WAILIN: Tom loaded the hundred red chairs into his rental truck and put them all in the basement of the two-flat in Milwaukee that he and his wife, Suzanne, were renting.

TOM: And then, you know, Suzanne, who came home from work and she went down to the basement and she said, “What the hell are you doing with all these damn chairs? What’s gotten into — that’s crazy!”

WAILIN: What Tom did with all those damn chairs was start a business called Office Furniture Resources, or OFR. This year, it celebrates 25 years of buying and selling used office furniture, everything from cubicle panels to credenzas to filling cabinets to carpets. If cubicle walls could talk, what stories would they tell? Well, we’ve got one of those stories today, and you’ll hear it on The Distance, a podcast about long-running businesses. I’m Wailin Wong. The Distance is a production of Basecamp. Introducing the new Basecamp Three. Basecamp is everything any team needs to stay on the same page about whatever they’re working on. We use Basecamp to run our show, and I should mention that OFR also uses Basecamp. As a general rule, we do not feature Basecamp customers on The Distance. This was an oversight on my part and I apologize for it. We’re still sharing this story because I really like it. So let’s get back to Tom Quinlan and the hundred red chairs in his basement.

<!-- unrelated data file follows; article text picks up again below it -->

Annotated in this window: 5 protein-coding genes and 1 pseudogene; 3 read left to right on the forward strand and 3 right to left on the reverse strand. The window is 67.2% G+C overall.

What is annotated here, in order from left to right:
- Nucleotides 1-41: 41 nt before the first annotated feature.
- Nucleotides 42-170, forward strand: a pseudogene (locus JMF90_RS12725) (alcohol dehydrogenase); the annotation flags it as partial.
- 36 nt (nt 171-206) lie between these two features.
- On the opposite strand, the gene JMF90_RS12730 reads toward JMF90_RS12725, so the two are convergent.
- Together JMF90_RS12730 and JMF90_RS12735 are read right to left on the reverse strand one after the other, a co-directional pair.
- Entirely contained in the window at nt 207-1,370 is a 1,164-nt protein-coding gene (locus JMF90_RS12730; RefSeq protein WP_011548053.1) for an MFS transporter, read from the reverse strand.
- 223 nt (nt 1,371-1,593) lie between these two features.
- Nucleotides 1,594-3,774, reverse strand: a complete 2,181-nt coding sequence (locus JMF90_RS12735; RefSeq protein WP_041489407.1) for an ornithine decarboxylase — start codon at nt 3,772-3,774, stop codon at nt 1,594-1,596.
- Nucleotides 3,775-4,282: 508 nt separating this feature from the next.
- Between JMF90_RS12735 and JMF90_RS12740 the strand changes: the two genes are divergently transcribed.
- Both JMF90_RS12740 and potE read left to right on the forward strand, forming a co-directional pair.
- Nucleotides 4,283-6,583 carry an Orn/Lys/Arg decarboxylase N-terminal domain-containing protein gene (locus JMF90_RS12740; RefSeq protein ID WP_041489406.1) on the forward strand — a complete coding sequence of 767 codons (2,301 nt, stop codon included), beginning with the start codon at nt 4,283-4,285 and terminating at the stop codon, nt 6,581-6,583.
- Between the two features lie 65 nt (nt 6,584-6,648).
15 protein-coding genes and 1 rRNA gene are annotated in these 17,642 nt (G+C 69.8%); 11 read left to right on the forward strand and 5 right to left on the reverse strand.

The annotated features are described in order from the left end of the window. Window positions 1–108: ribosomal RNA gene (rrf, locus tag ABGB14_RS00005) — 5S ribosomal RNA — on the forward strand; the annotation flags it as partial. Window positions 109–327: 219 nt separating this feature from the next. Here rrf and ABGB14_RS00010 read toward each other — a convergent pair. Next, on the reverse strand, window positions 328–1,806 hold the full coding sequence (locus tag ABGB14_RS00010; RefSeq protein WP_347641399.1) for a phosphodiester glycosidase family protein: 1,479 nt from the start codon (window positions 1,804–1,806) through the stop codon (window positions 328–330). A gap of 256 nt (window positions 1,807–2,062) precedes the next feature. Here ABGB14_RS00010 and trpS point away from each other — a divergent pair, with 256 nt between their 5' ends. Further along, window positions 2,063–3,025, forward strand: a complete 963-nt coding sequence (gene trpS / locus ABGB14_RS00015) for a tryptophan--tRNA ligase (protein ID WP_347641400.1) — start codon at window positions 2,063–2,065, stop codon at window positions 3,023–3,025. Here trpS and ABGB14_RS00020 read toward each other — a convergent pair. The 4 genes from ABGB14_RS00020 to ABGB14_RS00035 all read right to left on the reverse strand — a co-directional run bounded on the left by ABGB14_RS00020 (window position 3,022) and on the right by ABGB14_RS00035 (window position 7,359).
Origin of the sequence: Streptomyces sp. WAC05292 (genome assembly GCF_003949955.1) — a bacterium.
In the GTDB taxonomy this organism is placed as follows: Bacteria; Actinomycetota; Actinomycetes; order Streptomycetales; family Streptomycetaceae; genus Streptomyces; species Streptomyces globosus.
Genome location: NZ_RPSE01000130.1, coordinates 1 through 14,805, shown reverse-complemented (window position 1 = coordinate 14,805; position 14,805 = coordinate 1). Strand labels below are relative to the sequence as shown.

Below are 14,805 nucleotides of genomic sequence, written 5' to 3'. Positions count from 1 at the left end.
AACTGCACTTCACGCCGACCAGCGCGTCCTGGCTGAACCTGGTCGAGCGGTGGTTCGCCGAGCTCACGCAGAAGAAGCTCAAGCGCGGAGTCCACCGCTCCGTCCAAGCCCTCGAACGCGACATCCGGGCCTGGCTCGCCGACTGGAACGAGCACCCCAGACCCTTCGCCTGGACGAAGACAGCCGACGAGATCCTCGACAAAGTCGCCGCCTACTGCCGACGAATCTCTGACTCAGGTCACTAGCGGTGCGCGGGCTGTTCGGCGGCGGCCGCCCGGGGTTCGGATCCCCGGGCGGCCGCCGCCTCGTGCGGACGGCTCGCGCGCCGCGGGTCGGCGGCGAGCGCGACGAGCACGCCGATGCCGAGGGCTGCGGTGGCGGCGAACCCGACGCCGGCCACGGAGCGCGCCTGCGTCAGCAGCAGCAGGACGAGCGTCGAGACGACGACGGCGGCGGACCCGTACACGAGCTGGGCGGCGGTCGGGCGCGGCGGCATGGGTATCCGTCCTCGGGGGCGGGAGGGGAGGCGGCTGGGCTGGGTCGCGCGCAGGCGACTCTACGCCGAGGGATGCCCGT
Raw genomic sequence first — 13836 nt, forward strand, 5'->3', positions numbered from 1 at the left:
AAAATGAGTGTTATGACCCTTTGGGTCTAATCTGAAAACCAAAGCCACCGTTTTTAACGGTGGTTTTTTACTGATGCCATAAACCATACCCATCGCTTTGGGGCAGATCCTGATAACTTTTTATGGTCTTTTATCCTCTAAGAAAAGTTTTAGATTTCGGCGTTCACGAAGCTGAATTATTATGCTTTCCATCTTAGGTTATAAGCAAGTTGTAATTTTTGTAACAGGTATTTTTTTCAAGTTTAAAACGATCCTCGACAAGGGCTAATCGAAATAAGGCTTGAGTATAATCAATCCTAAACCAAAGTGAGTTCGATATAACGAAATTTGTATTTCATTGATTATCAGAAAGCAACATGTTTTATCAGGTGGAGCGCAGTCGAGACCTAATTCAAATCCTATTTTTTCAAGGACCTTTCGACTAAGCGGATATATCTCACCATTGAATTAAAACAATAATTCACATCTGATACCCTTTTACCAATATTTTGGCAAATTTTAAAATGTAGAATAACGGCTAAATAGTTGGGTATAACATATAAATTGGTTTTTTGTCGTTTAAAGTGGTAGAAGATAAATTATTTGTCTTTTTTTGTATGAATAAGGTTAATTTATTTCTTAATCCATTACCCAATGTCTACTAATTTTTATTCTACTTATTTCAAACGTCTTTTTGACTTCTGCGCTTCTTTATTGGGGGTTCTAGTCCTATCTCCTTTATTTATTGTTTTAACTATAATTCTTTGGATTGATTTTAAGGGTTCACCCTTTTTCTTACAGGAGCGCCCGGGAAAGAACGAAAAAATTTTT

TOM: I said, “You know, there’s an opportunity I just couldn’t say no to, and I think I can sell these chairs.” And then, at the same time, I had a friend who lived in Milwaukee. She had some time on her hands, and I said, I think if I taught her what I know about furniture, I bet you she’s gonna be able to go around to local businesses and sell these chairs.

WAILIN: That friend was Nancy Kidd.

NANCY: My name is Nancy Kidd, and I am employee number one.